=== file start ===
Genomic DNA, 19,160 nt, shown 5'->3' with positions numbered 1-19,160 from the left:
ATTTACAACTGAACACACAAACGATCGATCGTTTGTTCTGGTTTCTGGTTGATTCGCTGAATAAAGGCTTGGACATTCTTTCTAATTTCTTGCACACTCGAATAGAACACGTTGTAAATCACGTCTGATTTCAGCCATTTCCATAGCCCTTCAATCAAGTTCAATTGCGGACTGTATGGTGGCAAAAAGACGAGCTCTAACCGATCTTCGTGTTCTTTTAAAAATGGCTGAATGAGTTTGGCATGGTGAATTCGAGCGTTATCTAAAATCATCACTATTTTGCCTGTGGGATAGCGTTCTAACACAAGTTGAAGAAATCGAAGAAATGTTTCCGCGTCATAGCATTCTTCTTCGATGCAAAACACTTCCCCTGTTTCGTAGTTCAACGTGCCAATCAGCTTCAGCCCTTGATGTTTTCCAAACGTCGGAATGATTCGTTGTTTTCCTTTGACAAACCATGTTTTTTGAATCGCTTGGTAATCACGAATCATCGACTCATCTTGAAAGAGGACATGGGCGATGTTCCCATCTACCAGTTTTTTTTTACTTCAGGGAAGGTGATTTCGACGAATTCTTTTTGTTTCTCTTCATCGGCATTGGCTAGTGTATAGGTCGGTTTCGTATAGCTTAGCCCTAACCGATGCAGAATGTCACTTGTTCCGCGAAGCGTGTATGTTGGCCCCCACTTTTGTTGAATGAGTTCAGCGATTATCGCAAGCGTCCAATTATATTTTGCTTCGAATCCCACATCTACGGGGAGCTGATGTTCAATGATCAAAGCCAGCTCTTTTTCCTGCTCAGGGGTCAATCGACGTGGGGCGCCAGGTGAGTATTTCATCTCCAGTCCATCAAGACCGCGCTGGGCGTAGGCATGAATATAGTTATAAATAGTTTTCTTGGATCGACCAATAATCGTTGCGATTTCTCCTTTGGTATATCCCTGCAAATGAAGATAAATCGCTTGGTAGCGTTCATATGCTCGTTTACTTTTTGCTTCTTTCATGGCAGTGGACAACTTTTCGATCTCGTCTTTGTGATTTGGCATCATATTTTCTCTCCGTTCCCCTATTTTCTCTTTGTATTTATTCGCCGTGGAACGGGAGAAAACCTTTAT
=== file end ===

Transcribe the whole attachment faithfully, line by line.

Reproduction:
Genomic DNA, 19,160 nt, shown 5'->3' with positions numbered 1-19,160 from the left:
ATTTACAACTGAACACACAAACGATCGATCGTTTGTTCTGGTTTCTGGTTGATTCGCTGAATAAAGGCTTGGACATTCTTTCTAATTTCTTGCACACTCGAATAGAACACGTTGTAAATCACGTCTGATTTCAGCCATTTCCATAGCCCTTCAATCAAGTTCAATTGCGGACTGTATGGTGGCAAAAAGACGAGCTCTAACCGATCTTCGTGTTCTTTTAAAAATGGCTGAATGAGTTTGGCATGGTGAATTCGAGCGTTATCTAAAATCATCACTATTTTGCCTGTGGGATAGCGTTCTAACACAAGTTGAAGAAATCGAAGAAATGTTTCCGCGTCATAGCATTCTTCTTCGATGCAAAACACTTCCCCTGTTTCGTAGTTCAACGTGCCAATCAGCTTCAGCCCTTGATGTTTTCCAAACGTCGGAATGATTCGTTGTTTTCCTTTGACAAACCATGTTTTTTGAATCGCTTGGTAATCACGAATCATCGACTCATCTTGAAAGAGGACATGGGCGATGTTCCCATCTACCAGTTTTTTTTTACTTCAGGGAAGGTGATTTCGACGAATTCTTTTTGTTTCTCTTCATCGGCATTGGCTAGTGTATAGGTCGGTTTCGTATAGCTTAGCCCTAACCGATGCAGAATGTCACTTGTTCCGCGAAGCGTGTATGTTGGCCCCCACTTTTGTTGAATGAGTTCAGCGATTATCGCAAGCGTCCAATTATATTTTGCTTCGAATCCCACATCTACGGGGAGCTGATGTTCAATGATCAAAGCCAGCTCTTTTTCCTGCTCAGGGGTCAATCGACGTGGGGCGCCAGGTGAGTATTTCATCTCCAGTCCATCAAGACCGCGCTGGGCGTAGGCATGAATATAGTTATAAATAGTTTTCTTGGATCGACCAATAATCGTTGCGATTTCTCCTTTGGTATATCCCTGCAAATGAAGATAAATCGCTTGGTAGCGTTCATATGCTCGTTTACTTTTTGCTTCTTTCATGGCAGTGGACAACTTTTCGATCTCGTCTTTGTGATTTGGCATCATATTTTCTCTCCGTTCCCCTATTTTCTCTTTGTATTTATTCGCCGTGGAACGGGAGAAAACCTTTAT